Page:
Academic herd

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Does GPA reflect how good an engineer you are or just how good you are at memorising terms?

As the light from my laptop screen illuminated my face, giving it an eerie glow in the dim room, my fingers worked away furiously with vigorous speed and certainty at the keys as I typed out the answers for the questions on my application form for the Thoughtworks Fellowship. It meant a great deal to get chosen, as only a select few are chosen for this fellowship.  

After answering the first few questions easily without thought, I scrolled to the next question which seemed to slap me in my face — “Have you applied any of your subjects in real life? If so, please tell us in less than or in 100 words.”

The laptop seemed to be waiting for me with its unblinking screen, eagerly expecting an answer. My fingers wandered restlessly above the keys. At that moment, I realised the actual reason I had applied for the fellowship — I had absolutely no practical knowledge or hands on experience. I had been taught to define terms with precise keywords, follow the mark scoring pattern of answering to get an outstanding grade, to underline points, to use different coloured inks to present an attractive paper and to never deviate from the prescribed syllabus — all in the pursuit of a superficial GPA. But does this GPA project my application skills or how well I can use my knowledge in real time? No.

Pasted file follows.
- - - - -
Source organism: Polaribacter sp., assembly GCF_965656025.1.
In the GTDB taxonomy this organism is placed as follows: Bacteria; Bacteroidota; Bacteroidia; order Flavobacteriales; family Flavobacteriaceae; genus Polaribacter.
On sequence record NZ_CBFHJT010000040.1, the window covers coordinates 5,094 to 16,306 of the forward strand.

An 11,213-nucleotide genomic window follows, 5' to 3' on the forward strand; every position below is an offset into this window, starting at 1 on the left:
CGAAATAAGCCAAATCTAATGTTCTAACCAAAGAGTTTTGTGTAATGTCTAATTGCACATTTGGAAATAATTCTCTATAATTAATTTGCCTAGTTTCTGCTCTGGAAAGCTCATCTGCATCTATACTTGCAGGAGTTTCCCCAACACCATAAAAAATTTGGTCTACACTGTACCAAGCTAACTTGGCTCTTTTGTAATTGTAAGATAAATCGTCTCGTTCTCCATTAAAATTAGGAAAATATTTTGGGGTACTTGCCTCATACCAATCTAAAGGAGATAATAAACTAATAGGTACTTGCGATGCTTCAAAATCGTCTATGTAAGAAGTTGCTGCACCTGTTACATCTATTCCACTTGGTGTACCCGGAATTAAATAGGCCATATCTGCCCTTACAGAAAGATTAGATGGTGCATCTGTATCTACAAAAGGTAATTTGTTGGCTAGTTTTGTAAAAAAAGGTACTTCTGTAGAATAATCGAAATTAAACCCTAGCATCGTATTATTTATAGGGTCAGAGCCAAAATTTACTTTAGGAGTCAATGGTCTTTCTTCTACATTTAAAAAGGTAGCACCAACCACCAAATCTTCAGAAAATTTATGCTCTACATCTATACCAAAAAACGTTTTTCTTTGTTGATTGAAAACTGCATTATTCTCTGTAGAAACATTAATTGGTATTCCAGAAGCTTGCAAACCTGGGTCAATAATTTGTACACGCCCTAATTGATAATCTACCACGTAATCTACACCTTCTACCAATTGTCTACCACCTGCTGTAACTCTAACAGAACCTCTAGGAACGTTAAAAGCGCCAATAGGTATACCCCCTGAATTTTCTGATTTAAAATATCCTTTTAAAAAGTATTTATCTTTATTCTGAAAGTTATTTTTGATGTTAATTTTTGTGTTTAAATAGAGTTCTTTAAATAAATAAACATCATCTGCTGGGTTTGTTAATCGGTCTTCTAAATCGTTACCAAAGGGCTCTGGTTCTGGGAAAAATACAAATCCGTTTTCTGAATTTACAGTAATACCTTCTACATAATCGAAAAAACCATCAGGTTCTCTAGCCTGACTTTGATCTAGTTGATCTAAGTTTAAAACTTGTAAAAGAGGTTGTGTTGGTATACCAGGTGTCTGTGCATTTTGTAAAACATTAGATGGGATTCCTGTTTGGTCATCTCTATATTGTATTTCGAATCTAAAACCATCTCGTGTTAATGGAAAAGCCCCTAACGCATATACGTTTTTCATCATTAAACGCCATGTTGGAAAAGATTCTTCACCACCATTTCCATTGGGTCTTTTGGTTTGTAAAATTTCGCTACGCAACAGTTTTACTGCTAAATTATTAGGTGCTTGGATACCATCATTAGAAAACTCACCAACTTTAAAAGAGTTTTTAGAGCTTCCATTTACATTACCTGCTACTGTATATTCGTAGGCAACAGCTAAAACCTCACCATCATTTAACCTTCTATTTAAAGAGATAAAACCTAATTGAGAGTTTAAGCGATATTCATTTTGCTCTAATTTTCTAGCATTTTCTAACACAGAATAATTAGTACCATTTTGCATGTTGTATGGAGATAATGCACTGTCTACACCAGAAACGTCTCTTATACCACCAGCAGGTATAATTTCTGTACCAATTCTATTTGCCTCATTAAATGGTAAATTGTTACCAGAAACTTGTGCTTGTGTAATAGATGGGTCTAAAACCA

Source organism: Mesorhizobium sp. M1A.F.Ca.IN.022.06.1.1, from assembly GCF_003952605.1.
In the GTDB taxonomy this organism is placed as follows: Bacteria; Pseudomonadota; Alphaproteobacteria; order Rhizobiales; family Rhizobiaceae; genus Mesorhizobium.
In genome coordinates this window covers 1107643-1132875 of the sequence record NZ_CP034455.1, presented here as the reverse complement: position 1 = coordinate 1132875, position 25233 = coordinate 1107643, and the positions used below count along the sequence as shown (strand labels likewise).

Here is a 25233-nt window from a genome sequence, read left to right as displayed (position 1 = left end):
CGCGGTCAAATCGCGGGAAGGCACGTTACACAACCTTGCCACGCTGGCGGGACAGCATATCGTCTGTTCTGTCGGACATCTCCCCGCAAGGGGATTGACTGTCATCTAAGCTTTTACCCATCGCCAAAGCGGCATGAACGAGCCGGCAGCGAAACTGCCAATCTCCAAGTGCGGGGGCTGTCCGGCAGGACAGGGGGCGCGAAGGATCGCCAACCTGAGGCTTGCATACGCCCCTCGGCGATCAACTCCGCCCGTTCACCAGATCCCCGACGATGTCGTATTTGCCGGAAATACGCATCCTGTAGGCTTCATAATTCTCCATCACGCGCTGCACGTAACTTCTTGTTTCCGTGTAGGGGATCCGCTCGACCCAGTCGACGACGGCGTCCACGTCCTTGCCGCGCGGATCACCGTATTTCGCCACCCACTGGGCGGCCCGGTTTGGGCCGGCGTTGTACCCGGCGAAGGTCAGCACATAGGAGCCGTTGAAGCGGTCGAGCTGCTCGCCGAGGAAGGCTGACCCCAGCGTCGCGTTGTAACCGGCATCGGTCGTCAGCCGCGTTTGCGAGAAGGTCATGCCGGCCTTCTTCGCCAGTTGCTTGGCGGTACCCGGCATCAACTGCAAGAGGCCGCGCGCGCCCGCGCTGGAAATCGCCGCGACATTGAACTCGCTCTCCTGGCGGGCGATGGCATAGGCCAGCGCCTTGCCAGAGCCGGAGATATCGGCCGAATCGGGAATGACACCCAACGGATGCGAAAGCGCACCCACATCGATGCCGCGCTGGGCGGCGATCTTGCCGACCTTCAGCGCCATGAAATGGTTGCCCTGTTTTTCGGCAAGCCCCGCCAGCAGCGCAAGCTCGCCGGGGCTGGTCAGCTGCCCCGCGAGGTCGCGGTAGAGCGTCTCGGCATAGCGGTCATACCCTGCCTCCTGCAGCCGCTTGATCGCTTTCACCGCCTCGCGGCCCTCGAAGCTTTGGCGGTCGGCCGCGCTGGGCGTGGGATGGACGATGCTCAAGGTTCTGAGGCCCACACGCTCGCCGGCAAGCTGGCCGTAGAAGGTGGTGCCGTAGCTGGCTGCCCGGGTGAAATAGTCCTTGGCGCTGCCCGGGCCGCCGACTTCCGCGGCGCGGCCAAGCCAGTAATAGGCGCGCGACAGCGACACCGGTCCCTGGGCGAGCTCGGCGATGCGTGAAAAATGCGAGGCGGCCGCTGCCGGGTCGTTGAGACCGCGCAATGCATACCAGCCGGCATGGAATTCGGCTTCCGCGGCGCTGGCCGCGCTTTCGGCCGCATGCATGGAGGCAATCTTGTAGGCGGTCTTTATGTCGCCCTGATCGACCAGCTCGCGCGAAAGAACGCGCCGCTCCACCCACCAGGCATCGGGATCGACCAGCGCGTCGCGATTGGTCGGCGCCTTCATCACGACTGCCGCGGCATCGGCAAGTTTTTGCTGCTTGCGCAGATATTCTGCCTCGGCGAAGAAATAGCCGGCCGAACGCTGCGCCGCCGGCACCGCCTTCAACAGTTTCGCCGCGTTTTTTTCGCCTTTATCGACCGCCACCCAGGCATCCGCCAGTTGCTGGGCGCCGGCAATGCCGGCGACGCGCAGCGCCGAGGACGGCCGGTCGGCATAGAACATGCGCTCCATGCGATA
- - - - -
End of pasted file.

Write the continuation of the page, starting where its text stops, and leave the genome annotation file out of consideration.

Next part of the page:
It does not say anything about my logical reasoning, intelligence quotient or how good an engineer I am. It merely projects my amazing memory capacity, and how well I can present a neat, well formatted paper and comment on my penmanship. There is no thinking out of the box.

Bottomline: Students are merely a domestic, trained herd, with blinkers on that narrow their vision to the road immediately ahead of them and making them oblivious to their surroundings. 

ROSHNI MURALI, III Year, B.Tech-IT, SSN College of Engineering

via The Hindu – Home http://www.thehindu.com/life-and-style/nxg/article3835400.ece

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